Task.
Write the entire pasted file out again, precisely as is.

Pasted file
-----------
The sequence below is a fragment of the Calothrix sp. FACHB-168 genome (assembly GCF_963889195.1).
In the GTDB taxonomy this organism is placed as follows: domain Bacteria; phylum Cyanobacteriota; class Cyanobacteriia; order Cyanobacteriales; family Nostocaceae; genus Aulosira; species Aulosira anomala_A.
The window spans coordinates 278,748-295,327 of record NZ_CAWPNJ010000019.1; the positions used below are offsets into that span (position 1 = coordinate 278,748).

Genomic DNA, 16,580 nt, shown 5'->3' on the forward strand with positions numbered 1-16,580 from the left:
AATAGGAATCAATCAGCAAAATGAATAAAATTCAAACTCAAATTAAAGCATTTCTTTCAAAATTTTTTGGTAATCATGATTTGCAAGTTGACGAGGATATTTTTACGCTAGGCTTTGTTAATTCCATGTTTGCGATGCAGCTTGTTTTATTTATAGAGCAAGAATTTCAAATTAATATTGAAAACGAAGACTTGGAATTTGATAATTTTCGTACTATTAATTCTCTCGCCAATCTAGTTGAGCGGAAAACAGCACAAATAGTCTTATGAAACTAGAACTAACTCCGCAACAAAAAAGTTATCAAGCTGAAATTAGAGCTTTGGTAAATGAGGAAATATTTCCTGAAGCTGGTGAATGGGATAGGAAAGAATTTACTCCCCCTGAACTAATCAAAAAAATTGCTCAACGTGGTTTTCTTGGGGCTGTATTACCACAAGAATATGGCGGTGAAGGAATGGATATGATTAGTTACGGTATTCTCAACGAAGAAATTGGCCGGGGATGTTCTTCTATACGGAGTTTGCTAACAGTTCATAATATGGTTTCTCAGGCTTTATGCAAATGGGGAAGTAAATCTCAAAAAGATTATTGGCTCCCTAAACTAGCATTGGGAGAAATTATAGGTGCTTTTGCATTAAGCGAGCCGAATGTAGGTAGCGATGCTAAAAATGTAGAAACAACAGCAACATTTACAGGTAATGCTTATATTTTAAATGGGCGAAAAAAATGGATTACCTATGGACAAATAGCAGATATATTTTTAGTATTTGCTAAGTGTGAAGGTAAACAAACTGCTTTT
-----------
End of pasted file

The sequence below is a fragment of the Calothrix sp. FACHB-168 genome (assembly GCF_963889195.1).
In the GTDB taxonomy this organism is placed as follows: domain Bacteria; phylum Cyanobacteriota; class Cyanobacteriia; order Cyanobacteriales; family Nostocaceae; genus Aulosira; species Aulosira anomala_A.
The window spans coordinates 278,748-295,327 of record NZ_CAWPNJ010000019.1; the positions used below are offsets into that span (position 1 = coordinate 278,748).

Genomic DNA, 16,580 nt, shown 5'->3' on the forward strand with positions numbered 1-16,580 from the left:
AATAGGAATCAATCAGCAAAATGAATAAAATTCAAACTCAAATTAAAGCATTTCTTTCAAAATTTTTTGGTAATCATGATTTGCAAGTTGACGAGGATATTTTTACGCTAGGCTTTGTTAATTCCATGTTTGCGATGCAGCTTGTTTTATTTATAGAGCAAGAATTTCAAATTAATATTGAAAACGAAGACTTGGAATTTGATAATTTTCGTACTATTAATTCTCTCGCCAATCTAGTTGAGCGGAAAACAGCACAAATAGTCTTATGAAACTAGAACTAACTCCGCAACAAAAAAGTTATCAAGCTGAAATTAGAGCTTTGGTAAATGAGGAAATATTTCCTGAAGCTGGTGAATGGGATAGGAAAGAATTTACTCCCCCTGAACTAATCAAAAAAATTGCTCAACGTGGTTTTCTTGGGGCTGTATTACCACAAGAATATGGCGGTGAAGGAATGGATATGATTAGTTACGGTATTCTCAACGAAGAAATTGGCCGGGGATGTTCTTCTATACGGAGTTTGCTAACAGTTCATAATATGGTTTCTCAGGCTTTATGCAAATGGGGAAGTAAATCTCAAAAAGATTATTGGCTCCCTAAACTAGCATTGGGAGAAATTATAGGTGCTTTTGCATTAAGCGAGCCGAATGTAGGTAGCGATGCTAAAAATGTAGAAACAACAGCAACATTTACAGGTAATGCTTATATTTTAAATGGGCGAAAAAAATGGATTACCTATGGACAAATAGCAGATATATTTTTAGTATTTGCTAAGTGTGAAGGTAAACAAACTGCTTTT